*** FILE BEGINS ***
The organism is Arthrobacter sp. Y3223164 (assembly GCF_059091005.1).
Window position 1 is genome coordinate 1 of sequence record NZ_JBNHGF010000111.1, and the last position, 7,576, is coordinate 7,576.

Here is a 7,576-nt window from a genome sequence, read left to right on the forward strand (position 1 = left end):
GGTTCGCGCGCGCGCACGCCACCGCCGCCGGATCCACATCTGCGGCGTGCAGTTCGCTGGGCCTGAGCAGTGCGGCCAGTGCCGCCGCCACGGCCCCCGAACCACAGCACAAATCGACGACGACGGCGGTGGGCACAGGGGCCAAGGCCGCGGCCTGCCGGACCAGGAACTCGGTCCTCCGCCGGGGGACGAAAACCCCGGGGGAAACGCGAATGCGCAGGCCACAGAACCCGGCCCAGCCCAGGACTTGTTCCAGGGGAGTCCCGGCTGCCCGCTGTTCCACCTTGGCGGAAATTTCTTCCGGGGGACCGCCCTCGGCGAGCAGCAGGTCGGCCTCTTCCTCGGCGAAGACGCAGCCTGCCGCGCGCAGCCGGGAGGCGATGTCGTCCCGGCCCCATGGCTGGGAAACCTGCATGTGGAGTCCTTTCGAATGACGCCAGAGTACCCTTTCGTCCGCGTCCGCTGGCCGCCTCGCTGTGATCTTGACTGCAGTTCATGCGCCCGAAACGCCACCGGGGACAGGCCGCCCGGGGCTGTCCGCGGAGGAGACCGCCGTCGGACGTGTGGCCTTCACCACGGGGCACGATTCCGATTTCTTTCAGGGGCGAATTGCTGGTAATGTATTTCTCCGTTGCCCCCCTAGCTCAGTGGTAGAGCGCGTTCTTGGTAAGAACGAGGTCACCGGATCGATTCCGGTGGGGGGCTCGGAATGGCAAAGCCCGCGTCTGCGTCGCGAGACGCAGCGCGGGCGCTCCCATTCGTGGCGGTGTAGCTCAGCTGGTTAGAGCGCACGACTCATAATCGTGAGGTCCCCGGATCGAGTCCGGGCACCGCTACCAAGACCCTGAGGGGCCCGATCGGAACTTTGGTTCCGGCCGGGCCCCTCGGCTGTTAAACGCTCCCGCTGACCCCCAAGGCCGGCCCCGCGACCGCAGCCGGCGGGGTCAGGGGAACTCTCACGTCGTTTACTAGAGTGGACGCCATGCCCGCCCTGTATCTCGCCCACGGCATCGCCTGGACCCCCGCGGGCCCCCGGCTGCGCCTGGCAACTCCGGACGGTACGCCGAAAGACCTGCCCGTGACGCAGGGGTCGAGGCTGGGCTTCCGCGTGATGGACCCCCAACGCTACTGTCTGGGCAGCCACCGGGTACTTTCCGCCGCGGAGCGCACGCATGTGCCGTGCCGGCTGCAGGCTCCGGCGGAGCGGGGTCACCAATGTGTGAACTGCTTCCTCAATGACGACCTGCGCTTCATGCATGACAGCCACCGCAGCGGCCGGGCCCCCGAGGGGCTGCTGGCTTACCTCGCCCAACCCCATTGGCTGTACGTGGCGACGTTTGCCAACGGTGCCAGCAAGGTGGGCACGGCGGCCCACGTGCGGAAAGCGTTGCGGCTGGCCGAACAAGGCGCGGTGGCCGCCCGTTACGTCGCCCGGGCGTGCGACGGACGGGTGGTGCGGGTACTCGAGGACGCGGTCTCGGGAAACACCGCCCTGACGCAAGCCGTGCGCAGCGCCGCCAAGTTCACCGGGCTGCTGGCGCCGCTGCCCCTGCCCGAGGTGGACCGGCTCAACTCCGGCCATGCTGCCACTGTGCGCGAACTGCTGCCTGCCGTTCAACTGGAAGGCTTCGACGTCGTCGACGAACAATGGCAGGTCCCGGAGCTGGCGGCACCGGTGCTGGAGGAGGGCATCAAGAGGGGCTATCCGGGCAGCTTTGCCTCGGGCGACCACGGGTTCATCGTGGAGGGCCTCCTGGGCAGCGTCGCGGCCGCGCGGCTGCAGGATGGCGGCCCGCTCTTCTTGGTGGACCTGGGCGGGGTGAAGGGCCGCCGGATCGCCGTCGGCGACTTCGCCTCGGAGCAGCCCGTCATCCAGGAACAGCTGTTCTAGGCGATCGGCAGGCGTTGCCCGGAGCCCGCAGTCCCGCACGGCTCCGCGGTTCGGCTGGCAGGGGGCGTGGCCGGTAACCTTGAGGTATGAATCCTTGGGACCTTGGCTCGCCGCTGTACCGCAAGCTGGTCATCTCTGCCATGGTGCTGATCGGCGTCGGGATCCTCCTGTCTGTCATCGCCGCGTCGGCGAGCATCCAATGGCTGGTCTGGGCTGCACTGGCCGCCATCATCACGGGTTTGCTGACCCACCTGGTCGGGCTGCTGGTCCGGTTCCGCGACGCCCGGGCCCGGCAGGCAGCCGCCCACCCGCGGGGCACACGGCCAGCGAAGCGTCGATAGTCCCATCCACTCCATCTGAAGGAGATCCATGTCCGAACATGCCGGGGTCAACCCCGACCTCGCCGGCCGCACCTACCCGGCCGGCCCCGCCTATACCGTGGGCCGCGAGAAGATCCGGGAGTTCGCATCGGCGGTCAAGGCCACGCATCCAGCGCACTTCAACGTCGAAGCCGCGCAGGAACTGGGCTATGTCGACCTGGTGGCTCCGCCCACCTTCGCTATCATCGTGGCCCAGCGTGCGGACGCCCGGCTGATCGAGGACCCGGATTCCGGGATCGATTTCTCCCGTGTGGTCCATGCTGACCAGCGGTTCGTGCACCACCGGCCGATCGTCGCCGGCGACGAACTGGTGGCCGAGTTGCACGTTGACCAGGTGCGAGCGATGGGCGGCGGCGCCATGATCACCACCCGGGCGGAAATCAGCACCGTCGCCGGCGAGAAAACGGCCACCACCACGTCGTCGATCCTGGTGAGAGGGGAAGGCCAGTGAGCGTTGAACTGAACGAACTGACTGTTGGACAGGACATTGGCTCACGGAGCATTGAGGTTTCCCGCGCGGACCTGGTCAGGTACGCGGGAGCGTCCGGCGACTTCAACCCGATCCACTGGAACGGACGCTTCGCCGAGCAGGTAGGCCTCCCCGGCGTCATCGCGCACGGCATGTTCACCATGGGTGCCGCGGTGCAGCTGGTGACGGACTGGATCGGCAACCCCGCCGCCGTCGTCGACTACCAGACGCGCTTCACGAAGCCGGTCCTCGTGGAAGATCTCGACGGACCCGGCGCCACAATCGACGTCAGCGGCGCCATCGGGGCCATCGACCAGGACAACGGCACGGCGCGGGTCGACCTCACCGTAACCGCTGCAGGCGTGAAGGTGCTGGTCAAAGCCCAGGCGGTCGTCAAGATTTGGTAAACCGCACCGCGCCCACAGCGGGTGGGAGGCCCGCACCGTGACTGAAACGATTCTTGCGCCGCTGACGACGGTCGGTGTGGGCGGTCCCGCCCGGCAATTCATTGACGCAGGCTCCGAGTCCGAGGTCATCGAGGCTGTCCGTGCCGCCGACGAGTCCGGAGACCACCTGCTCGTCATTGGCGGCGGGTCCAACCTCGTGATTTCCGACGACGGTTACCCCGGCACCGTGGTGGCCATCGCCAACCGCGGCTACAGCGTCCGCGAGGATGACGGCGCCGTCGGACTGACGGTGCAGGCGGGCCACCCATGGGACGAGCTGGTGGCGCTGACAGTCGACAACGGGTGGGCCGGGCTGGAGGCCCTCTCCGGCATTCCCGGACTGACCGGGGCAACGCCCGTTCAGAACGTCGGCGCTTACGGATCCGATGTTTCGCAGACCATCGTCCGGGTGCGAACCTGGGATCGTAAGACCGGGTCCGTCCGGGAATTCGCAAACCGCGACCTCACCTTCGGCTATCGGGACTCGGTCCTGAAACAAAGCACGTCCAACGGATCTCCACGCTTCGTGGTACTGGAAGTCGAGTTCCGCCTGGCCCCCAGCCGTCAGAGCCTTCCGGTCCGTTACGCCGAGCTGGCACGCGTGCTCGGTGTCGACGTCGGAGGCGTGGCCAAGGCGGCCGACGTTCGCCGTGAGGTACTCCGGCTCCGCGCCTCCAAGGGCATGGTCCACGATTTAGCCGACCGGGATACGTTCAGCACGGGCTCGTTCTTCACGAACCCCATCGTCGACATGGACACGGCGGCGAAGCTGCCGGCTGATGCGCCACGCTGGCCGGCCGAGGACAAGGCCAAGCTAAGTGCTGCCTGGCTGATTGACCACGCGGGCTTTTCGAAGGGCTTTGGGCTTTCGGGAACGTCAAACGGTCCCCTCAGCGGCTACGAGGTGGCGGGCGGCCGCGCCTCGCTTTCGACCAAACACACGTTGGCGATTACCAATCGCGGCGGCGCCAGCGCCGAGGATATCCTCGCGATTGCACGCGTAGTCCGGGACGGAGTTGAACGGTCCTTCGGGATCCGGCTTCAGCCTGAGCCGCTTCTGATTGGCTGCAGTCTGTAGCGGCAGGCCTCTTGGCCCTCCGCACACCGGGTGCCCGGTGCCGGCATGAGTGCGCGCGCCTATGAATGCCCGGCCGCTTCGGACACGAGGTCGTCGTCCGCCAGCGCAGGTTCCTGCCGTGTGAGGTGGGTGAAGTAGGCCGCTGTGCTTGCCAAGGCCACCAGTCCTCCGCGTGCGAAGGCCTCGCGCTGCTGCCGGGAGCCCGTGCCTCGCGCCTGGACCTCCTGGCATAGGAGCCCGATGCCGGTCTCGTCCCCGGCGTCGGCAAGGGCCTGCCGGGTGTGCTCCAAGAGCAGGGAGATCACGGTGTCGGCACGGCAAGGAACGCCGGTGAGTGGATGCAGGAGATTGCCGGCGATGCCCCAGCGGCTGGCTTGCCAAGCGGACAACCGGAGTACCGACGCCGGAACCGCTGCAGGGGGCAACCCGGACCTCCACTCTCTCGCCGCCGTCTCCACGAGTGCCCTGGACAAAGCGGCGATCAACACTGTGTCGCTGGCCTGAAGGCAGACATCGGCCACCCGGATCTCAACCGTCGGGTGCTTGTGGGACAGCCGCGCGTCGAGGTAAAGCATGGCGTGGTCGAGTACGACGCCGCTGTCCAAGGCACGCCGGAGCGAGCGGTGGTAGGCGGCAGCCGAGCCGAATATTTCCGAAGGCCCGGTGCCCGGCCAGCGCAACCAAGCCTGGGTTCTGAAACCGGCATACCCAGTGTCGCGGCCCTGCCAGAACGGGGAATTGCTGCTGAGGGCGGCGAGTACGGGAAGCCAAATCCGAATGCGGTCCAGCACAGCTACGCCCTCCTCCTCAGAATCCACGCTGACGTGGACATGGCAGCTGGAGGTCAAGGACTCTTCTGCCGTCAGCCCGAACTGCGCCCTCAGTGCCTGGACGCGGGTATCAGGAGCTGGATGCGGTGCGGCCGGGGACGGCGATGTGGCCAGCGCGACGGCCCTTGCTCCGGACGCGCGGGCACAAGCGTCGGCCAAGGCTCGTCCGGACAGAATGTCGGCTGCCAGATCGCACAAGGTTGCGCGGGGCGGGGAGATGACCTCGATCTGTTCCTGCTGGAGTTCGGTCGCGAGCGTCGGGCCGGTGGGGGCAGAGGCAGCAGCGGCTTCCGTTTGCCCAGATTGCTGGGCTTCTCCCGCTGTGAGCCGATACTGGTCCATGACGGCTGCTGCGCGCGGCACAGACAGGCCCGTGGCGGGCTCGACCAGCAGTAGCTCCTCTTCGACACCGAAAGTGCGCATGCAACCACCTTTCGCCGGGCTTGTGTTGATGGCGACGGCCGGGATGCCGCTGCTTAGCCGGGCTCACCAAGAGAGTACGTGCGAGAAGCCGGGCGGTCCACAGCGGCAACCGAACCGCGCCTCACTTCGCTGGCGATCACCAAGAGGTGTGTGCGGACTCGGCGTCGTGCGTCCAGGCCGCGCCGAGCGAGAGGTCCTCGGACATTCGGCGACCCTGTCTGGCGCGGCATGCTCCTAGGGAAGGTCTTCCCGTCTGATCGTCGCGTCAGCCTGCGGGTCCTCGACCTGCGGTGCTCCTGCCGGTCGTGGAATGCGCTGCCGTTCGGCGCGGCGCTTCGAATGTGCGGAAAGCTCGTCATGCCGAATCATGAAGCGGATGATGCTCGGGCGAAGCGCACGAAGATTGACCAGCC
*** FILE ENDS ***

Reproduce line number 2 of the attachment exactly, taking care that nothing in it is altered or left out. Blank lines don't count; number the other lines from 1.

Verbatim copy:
Window position 1 is genome coordinate 1 of sequence record NZ_JBNHGF010000111.1, and the last position, 7,576, is coordinate 7,576.